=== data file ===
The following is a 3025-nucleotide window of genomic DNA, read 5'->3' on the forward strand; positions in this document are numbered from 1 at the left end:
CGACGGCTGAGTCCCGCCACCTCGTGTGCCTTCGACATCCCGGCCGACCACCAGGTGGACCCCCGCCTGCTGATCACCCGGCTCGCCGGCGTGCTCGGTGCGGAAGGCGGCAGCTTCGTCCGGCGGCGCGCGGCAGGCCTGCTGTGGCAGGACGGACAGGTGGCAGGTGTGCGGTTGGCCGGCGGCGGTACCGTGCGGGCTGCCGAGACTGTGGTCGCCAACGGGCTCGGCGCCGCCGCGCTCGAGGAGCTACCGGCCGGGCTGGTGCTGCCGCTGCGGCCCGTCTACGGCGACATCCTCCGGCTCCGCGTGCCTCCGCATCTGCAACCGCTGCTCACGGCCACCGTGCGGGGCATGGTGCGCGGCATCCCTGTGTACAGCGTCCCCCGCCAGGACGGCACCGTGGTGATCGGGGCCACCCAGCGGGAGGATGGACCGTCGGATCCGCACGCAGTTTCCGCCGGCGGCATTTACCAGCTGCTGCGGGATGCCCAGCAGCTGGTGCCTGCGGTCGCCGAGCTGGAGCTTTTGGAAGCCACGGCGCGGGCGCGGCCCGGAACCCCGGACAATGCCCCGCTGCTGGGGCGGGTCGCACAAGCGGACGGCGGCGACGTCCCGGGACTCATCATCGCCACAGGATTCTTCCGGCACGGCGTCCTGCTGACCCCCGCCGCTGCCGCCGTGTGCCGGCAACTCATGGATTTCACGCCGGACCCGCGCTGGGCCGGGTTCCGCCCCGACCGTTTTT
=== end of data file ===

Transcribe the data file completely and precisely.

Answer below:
The following is a 3025-nucleotide window of genomic DNA, read 5'->3' on the forward strand; positions in this document are numbered from 1 at the left end:
CGACGGCTGAGTCCCGCCACCTCGTGTGCCTTCGACATCCCGGCCGACCACCAGGTGGACCCCCGCCTGCTGATCACCCGGCTCGCCGGCGTGCTCGGTGCGGAAGGCGGCAGCTTCGTCCGGCGGCGCGCGGCAGGCCTGCTGTGGCAGGACGGACAGGTGGCAGGTGTGCGGTTGGCCGGCGGCGGTACCGTGCGGGCTGCCGAGACTGTGGTCGCCAACGGGCTCGGCGCCGCCGCGCTCGAGGAGCTACCGGCCGGGCTGGTGCTGCCGCTGCGGCCCGTCTACGGCGACATCCTCCGGCTCCGCGTGCCTCCGCATCTGCAACCGCTGCTCACGGCCACCGTGCGGGGCATGGTGCGCGGCATCCCTGTGTACAGCGTCCCCCGCCAGGACGGCACCGTGGTGATCGGGGCCACCCAGCGGGAGGATGGACCGTCGGATCCGCACGCAGTTTCCGCCGGCGGCATTTACCAGCTGCTGCGGGATGCCCAGCAGCTGGTGCCTGCGGTCGCCGAGCTGGAGCTTTTGGAAGCCACGGCGCGGGCGCGGCCCGGAACCCCGGACAATGCCCCGCTGCTGGGGCGGGTCGCACAAGCGGACGGCGGCGACGTCCCGGGACTCATCATCGCCACAGGATTCTTCCGGCACGGCGTCCTGCTGACCCCCGCCGCTGCCGCCGTGTGCCGGCAACTCATGGATTTCACGCCGGACCCGCGCTGGGCCGGGTTCCGCCCCGACCGTTTTT